Sweeten things up: Cherry, macadamia, Turkish delight and amaranth white Christmas. Photo: Marcel Aucar
500g white chocolate, finely chopped
120g virgin coconut oil, gently warmed to liquefy if necessary
100g shaved coconut, plus extra to garnish
200g dried sour cherries
100g glace cherries
100g Turkish delight, cut into 3cm x 1cm pieces
200g salted macadamia nuts, roughly chopped
2 cups puffed amaranth (or puffed rice/wheat)
1. Spray and line a brownie tray or lamington tin.
2. Spread out the chocolate evenly in a large stainless steel bowl and place bowl over a medium saucepan with a few centimetres of barely simmering water in it. When about two-thirds of the chocolate has melted, stir through once. Add the coconut oil and stir a couple more times to ensure that all the chocolate melts – don't mix too much, get water in the mix or overheat, as the chocolate will become grainy. Take the bowl off the pan.
3. Combine the remaining ingredients in a large bowl, reserving a few cherries and some shaved coconut for garnish. Pour in the melted chocolate and fold through. Stand for two minutes.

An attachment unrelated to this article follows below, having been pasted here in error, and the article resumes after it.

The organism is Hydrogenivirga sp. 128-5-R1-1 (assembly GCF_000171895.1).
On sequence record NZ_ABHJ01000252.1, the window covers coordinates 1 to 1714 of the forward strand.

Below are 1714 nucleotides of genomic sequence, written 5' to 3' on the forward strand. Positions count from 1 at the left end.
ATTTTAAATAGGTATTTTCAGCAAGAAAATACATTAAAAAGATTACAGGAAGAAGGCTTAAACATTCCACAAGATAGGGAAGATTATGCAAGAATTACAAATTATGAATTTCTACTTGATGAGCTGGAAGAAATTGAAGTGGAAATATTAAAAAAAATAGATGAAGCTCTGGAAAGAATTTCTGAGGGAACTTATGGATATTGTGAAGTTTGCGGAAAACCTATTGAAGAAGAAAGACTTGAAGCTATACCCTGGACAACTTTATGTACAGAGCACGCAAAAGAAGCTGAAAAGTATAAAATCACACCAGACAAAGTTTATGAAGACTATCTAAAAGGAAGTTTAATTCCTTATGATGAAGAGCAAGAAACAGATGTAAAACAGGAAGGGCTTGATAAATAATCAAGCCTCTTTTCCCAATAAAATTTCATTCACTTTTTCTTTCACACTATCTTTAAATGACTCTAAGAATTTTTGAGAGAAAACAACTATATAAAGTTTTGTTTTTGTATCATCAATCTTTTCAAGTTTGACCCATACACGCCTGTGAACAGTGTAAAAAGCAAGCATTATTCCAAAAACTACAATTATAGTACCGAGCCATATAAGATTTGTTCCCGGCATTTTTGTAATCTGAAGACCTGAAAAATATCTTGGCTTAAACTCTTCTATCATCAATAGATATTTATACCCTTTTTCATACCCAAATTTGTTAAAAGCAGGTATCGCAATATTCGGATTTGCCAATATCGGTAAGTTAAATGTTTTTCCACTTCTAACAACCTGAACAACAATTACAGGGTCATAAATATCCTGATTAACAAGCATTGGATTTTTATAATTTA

4. Pour the mix into the prepared tray, making sure that the mix remains evenly combined as you do. Decorate with the reserved cherries and coconut. Allow to set at room temperature for a couple of hours you could speed this up by popping it in the fridge for 30 minutes, but don't leave it any longer.
5. Lift out of the tin and slice into pieces. This will keep for a couple of weeks in an airtight container somewhere cool.
1. Instead of using one large tray you could fill rings on baking paper or use a muffin tray.
2. Stir the mix as you fill your tray to make sure it remains evenly combined, especially if you're using a muffin tray or other individual moulds. Otherwise you may get a variable mix, with some too dry and some not setting properly.
3. Pistachios and freeze-dried berries would also be delicious inclusions.
- Main Ingredients - Nuts, Chocolate
- Cuisine - Modern Australian
- Course - Dessert, Snacks
- Occasion - Christmas